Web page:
8. Duff Beer
In fiction: If you’ve seen even five minutes of The Simpsons, you know that Duff is Homer’s preferred swill of choice. It also may secretly be the fuel that keeps him alive and unchanging for 30 years.
IRL: After shutting down various efforts by other brewers to sell Duff Beer, 21st Century Fox announced in January 2015 that it would roll out an official version of the brew starting in Chile, before launching the product in other parts of South America and Europethe Wall Street Journal reported at the time. The company chose Chile as its kickoff point because it was “a case of, if you can’t beat ’em, join ’em,” the WSJ noted: Fox had been trying to beat back the rising tide of unauthorized versions of Duff beer in the Chilean market, with some success. An intellectual property complaint filed by 21st Century Fox led Chilean police to seize contraband bottles by the tens of thousands. American Duff fans were disappointed though, as the company never sold it stateside, with the exception of The Simpsons section of Universal’s theme parks in Orlando and Los Angeles.
9. Scooby Snacks
In fiction: Anyone who’s watched Scooby-Doo knows that the only way to motivate the titular pooch into action is by rewarding him with treats appropriately dubbed Scooby Snax.IRL: Pet owners can now convince their dogs to go solve ghostly crime sprees in real life with actual dog treats under the Snausages brand, made by Del Monte Foods. Human friends with the munchies might not want to partake, but we won’t judge.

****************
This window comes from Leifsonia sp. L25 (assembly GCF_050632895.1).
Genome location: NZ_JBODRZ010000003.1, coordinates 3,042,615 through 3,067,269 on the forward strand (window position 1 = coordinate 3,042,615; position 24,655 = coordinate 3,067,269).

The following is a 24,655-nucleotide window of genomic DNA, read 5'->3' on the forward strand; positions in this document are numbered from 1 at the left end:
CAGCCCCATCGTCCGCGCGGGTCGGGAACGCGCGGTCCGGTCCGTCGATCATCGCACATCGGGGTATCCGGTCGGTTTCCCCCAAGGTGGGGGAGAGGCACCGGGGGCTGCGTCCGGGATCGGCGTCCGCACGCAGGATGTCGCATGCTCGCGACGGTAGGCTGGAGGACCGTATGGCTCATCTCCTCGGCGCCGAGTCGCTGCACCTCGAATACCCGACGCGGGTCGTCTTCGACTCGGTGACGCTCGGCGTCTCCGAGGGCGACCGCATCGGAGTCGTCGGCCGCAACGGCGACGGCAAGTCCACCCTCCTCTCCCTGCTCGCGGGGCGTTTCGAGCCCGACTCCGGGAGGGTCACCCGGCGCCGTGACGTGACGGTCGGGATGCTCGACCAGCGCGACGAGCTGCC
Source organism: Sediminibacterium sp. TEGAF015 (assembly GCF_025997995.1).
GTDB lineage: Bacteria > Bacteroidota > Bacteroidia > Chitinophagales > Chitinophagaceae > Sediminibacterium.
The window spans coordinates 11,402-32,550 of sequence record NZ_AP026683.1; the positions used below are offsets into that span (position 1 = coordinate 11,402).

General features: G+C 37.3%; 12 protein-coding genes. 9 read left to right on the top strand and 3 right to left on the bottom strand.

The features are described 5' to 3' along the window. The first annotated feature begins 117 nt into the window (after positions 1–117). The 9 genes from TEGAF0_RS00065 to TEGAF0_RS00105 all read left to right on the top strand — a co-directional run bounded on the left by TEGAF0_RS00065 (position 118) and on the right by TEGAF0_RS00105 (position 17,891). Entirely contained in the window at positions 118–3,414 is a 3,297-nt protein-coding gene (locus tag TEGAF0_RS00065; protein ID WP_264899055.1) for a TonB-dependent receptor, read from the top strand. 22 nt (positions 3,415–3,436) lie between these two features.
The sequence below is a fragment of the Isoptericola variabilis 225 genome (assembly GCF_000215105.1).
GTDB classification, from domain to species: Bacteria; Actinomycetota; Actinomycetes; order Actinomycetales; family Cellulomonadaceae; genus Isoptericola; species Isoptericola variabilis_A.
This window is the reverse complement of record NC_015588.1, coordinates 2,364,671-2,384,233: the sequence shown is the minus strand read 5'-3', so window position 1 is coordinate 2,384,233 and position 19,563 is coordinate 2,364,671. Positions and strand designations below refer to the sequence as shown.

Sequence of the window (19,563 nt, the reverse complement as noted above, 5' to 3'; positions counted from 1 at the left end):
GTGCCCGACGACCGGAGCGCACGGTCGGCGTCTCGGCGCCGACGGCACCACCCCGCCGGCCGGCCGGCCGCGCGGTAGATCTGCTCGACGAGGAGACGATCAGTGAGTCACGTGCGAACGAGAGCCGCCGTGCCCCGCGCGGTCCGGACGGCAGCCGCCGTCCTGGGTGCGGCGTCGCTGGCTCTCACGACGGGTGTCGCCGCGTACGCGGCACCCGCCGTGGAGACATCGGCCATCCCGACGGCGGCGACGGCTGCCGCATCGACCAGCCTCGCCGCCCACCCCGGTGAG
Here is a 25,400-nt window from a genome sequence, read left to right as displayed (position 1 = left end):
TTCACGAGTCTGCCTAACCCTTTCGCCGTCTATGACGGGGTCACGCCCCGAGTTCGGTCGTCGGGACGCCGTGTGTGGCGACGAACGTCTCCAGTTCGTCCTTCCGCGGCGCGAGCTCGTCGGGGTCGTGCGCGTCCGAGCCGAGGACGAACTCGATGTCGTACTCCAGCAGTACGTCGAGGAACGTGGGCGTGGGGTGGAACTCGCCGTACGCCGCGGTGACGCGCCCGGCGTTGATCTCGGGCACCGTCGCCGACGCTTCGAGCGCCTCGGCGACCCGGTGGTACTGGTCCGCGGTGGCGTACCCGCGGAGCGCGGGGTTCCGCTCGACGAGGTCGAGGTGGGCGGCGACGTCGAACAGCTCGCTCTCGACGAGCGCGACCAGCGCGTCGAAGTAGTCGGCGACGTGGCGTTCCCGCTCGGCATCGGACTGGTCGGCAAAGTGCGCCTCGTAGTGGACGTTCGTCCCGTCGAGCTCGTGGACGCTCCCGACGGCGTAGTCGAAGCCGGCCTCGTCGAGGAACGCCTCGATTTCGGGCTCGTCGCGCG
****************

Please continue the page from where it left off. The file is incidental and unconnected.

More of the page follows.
In fiction: Characters in Aldous Huxley’s 1932 novel Brave New World regularly ingested the “ideal pleasure drug” — soma. The book describes the euphoric effects of the fictional soma: “Eyes shone, cheeks were flushed, the inner light of universal benevolence broke out on every face in happy, friendly smiles.”IRL: Soma is a brand name drug of muscle relaxant carisprodol that’s often prescribed for back pain, and has been marketed since 1959.
Connection: Unknown, but likely coincidental.
11. Red Swingline stapler
In fiction: “Excuse me? I believe you have my stapler?” You may recognize that simple plea as the plaintive refrain of Milton Waddams from Office Space, begging for his favorite office equipment back.IRL: Swingline didn’t actually make red staplers — the stapler in the movie was spray painted red, Time reported. Fan demand is a strong thing, however, and the company eventually released a red Swingline stapler in April 2002.
12. Omni Consumer Products
In fiction: There’s always gotta be a megacorporation in the sci-fi world, and in the RoboCop franchise, it’s Omni Consumer Products, the company that manufactures RoboCop himself. Itself?IRL: Not only is Omni Consumer Products real, but it’s dedicated to peddling movie spinoff products (why do you think we saved this one for last?), including its current offering, Sex Panther cologne (Anchorman), as well as past products Fight Club soap (Fight Club, natch), Brawndo Thirst Mutilator Energy Drink (Idiocracy), Stay Puft Caffeinated Gourmet Marshmallows (different than the previous Stay Puft product we mentioned above), and a Tru Blood beverage (from TV show True Blood).